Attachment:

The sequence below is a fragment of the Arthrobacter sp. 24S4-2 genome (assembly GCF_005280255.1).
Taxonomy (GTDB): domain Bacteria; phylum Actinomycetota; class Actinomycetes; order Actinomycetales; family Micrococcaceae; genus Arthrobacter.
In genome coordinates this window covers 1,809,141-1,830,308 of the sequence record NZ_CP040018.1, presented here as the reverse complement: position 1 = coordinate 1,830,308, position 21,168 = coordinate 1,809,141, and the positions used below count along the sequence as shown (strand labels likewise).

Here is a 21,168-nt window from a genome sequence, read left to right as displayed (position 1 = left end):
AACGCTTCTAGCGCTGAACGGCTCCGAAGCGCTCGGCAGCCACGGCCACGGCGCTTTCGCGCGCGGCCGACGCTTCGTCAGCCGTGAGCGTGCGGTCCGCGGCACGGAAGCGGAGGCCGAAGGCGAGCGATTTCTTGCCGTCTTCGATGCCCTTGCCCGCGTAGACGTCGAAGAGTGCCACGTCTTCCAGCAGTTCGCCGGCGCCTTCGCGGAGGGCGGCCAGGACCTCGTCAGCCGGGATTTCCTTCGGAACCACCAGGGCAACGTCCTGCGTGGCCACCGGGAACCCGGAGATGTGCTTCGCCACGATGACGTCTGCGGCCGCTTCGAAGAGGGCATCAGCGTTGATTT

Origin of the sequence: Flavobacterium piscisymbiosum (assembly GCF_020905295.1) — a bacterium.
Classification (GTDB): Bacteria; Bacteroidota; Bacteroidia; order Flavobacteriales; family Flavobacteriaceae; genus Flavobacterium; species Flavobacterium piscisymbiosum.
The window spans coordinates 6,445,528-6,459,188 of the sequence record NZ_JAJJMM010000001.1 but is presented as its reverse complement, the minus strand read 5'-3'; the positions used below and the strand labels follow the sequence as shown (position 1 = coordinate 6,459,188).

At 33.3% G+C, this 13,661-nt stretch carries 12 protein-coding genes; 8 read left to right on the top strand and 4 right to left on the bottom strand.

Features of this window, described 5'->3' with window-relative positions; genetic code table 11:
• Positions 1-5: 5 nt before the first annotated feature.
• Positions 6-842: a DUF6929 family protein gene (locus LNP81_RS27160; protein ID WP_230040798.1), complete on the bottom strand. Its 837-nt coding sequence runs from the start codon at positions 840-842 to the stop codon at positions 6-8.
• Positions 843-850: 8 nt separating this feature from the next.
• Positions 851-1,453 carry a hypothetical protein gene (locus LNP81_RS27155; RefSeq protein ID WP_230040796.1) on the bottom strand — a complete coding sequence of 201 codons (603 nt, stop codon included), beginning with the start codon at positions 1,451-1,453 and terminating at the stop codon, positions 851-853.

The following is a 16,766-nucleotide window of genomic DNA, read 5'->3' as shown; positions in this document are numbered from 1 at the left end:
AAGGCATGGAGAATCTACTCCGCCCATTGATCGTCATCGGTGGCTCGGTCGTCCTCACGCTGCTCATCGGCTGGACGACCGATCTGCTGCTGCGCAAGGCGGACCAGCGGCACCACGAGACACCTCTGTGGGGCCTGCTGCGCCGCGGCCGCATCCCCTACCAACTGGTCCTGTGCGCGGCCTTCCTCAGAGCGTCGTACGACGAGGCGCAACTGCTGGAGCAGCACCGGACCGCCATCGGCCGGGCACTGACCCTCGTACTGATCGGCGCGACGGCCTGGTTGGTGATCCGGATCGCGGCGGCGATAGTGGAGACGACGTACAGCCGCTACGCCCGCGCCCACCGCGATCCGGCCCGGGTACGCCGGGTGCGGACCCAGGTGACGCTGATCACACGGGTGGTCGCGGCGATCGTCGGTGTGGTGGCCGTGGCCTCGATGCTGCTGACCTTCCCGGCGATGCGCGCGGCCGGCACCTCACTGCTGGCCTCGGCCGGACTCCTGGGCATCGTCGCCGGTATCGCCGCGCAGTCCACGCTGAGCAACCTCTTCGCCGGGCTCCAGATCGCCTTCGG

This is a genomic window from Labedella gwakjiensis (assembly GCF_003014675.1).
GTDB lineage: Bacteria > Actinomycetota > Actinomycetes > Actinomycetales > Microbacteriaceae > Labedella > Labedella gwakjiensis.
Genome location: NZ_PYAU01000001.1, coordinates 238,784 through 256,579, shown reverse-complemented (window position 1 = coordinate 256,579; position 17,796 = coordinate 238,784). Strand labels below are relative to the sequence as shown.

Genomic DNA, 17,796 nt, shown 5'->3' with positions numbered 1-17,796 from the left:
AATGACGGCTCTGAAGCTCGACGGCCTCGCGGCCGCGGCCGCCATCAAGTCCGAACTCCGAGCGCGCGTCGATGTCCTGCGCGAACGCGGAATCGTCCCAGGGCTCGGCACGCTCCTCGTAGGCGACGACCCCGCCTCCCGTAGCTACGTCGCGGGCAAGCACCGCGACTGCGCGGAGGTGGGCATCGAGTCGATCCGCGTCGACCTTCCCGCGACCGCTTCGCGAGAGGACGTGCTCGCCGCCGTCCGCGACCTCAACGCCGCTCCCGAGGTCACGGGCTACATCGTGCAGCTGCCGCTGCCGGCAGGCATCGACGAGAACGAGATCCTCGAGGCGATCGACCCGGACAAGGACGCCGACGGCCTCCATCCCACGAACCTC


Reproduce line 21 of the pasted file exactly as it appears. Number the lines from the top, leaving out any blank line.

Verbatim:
AATGACGGCTCTGAAGCTCGACGGCCTCGCGGCCGCGGCCGCCATCAAGTCCGAACTCCGAGCGCGCGTCGATGTCCTGCGCGAACGCGGAATCGTCCCAGGGCTCGGCACGCTCCTCGTAGGCGACGACCCCGCCTCCCGTAGCTACGTCGCGGGCAAGCACCGCGACTGCGCGGAGGTGGGCATCGAGTCGATCCGCGTCGACCTTCCCGCGACCGCTTCGCGAGAGGACGTGCTCGCCGCCGTCCGCGACCTCAACGCCGCTCCCGAGGTCACGGGCTACATCGTGCAGCTGCCGCTGCCGGCAGGCATCGACGAGAACGAGATCCTCGAGGCGATCGACCCGGACAAGGACGCCGACGGCCTCCATCCCACGAACCTC